Congress paused on police reform Wednesday after Senate Democrats successfully blocked a Republican bill they criticized as a toothless response to police brutality.
The vote was 55-45, without reaching the threshold of 60 votes necessary to advance. Two Democrats, Alabama Senator Doug Jones and West Virginia Senator Joe Manchin, along with Senator Angus King of Maine, an independent who meets with Democrats, voted with Republicans to open the debate.
A rival Democrats’ police reform bill is expected to pass the House this week, but Senate Majority Leader Mitch McConnell, a Republican, has already said he would not be a Senate incumbent.
That leaves Congress at an apparent stalemate on an issue that has sparked mass protests in dozens of cities across the United States since the police murder of George Floyd in Minneapolis on May 25.
At a press conference after Wednesday’s vote, Senate Democrats urged supporters to continue the fight for change.
“This does not mark the end of the road,” Senate Minority Leader Chuck Schumer told reporters.
Senator Cory Booker, who helped craft the Democratic Police Reform Bill, specifically addressed supporters and said, “Stay. … Let’s keep pushing.”
But Republicans were much more pessimistic about the way forward, blaming Democrats.
“I hope the American people will see how Democrats prevented solutions from reaching their communities for the sake of partisan politics,” said Republican Senator Tim Scott, who led the group tasked with drafting the bill.
Republican Senator Lindsey Graham added: “All I can say is that I don’t see a way forward.”
While common ground is not completely out of reach, this showdown is now a family scene. Lawmakers have often failed to act in times of crisis in gun control or immigration changes despite broad support for the change.
An Associated Press-NORC poll released Monday showed that Americans were largely united behind the idea that action is required, and found strong support for penalizing officers who engage in racially biased policing.
Republicans and Democrats consider the Republican Justice Act as a starting point in the broader debate on how best to change police practices such as large and small city demonstrations focused on law enforcement and racial injustice . It would create a national database of incidents of use of police force, restrict police bottlenecks, and establish new procedures and training commissions to study race and law enforcement.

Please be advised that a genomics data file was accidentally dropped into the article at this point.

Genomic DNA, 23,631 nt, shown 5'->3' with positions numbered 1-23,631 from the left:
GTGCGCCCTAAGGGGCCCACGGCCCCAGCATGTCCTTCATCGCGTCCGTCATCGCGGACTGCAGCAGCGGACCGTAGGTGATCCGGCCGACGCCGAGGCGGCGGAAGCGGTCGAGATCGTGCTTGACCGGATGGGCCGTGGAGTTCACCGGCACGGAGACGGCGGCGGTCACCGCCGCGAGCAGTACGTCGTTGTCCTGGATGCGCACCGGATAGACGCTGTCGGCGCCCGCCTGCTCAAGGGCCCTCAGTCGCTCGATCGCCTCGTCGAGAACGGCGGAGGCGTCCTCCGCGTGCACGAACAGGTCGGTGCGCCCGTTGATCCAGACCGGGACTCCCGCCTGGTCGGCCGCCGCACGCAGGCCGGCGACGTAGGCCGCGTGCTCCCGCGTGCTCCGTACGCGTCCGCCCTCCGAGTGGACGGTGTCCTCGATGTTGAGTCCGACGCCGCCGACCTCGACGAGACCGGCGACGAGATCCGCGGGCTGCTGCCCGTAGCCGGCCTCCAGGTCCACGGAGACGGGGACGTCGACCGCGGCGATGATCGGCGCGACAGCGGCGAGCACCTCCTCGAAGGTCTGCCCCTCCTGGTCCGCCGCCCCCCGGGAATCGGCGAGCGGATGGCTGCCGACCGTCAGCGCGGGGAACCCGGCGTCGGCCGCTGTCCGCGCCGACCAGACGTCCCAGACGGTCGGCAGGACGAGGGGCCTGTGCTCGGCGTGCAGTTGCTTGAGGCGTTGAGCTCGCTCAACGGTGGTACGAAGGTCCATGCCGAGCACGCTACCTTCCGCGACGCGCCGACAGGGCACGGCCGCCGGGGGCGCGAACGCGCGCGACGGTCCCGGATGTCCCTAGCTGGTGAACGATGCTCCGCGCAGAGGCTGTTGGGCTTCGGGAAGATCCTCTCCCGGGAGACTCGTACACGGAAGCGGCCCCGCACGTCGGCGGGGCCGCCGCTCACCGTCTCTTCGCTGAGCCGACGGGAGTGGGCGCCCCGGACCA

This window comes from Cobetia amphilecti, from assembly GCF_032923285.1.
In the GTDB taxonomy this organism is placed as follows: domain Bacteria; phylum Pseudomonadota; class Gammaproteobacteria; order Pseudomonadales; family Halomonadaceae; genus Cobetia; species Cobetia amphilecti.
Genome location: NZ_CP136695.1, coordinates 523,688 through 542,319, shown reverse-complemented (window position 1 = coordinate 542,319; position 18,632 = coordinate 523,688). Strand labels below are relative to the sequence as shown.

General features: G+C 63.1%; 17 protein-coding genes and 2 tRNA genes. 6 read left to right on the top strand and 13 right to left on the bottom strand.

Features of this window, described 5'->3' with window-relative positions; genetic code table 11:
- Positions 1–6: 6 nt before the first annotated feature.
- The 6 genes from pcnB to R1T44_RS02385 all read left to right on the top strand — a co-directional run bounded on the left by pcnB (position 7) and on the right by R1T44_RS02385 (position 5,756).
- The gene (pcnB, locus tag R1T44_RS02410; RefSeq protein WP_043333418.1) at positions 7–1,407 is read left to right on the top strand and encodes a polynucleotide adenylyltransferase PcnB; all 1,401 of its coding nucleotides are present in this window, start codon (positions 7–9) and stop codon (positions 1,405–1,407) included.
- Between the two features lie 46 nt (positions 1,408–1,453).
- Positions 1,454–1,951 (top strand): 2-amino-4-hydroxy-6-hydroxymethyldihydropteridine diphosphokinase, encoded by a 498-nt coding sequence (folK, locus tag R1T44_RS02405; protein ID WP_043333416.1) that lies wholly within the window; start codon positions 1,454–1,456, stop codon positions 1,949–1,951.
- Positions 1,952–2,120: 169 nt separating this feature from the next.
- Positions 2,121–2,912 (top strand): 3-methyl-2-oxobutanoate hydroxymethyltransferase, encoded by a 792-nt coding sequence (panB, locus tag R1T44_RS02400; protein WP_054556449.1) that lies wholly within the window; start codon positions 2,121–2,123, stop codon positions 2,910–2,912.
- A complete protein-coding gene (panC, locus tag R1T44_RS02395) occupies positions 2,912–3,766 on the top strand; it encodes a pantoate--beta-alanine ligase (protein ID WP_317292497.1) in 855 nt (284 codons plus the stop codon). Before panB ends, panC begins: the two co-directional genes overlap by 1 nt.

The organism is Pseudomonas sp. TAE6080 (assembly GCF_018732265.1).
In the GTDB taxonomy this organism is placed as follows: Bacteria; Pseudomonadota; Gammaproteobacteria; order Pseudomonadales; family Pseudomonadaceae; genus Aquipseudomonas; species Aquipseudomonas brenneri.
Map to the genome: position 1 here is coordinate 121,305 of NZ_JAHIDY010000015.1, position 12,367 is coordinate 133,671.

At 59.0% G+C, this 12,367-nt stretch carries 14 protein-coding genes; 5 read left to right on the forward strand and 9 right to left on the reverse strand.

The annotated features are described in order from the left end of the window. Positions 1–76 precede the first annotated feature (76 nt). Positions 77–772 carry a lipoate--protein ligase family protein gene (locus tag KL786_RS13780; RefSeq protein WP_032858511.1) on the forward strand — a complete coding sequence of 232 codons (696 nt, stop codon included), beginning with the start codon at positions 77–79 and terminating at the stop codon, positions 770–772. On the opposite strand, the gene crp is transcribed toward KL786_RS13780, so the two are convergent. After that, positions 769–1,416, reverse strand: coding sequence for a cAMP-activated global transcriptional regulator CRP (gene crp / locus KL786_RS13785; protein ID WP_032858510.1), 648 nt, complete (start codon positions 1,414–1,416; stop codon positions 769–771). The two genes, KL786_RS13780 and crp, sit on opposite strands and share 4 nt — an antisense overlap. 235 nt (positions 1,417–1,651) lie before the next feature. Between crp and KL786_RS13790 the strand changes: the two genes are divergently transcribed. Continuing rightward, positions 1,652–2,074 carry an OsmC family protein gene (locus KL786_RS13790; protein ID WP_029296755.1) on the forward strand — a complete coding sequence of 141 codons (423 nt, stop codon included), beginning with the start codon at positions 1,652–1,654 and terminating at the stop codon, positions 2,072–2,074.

But it is not as broad as a Democratic proposal, which calls for many of the changes and would hold the police accountable for damages in lawsuits. There are similarities on some issues, lawmakers say, but also big differences.
California Democratic Senator Kamala Harris said the House bill offered “concrete solutions,” while the Republican bill was “empty” and was not about “real consequences and real responsibility.”
With the Democratic bill heading for a House vote on Thursday, support is growing from high-profile sponsors. Hundreds of celebrities, actors, musicians, and industry leaders, including Rihanna, RZA, Elon Musk, and city mayors across the country, signed a letter of support obtained by the Associated Press and released on Wednesday.
Civil rights leaders and the Black Caucus of Congress urged that the Republican bill not be voted on. Law enforcement and business groups, including the United States Chamber of Commerce, have urged both sides to find common ground.
The two bills, the House and Senate versions, would ultimately have to be the same to become law.
On Wednesday, McConnell criticized Democrats for participating in “political nonsense.” Still, he promised to try again, hoping to pass legislation before the July 4 vacation break. McConnell changed his vote to no, a procedural step so he could quickly reconsider.
The political risks of inaction are high, as the public wants to see police changes after nearly a month of constant protests across the country that force a worldwide trial on law enforcement and racial injustice.
Associated Press contributed to this report.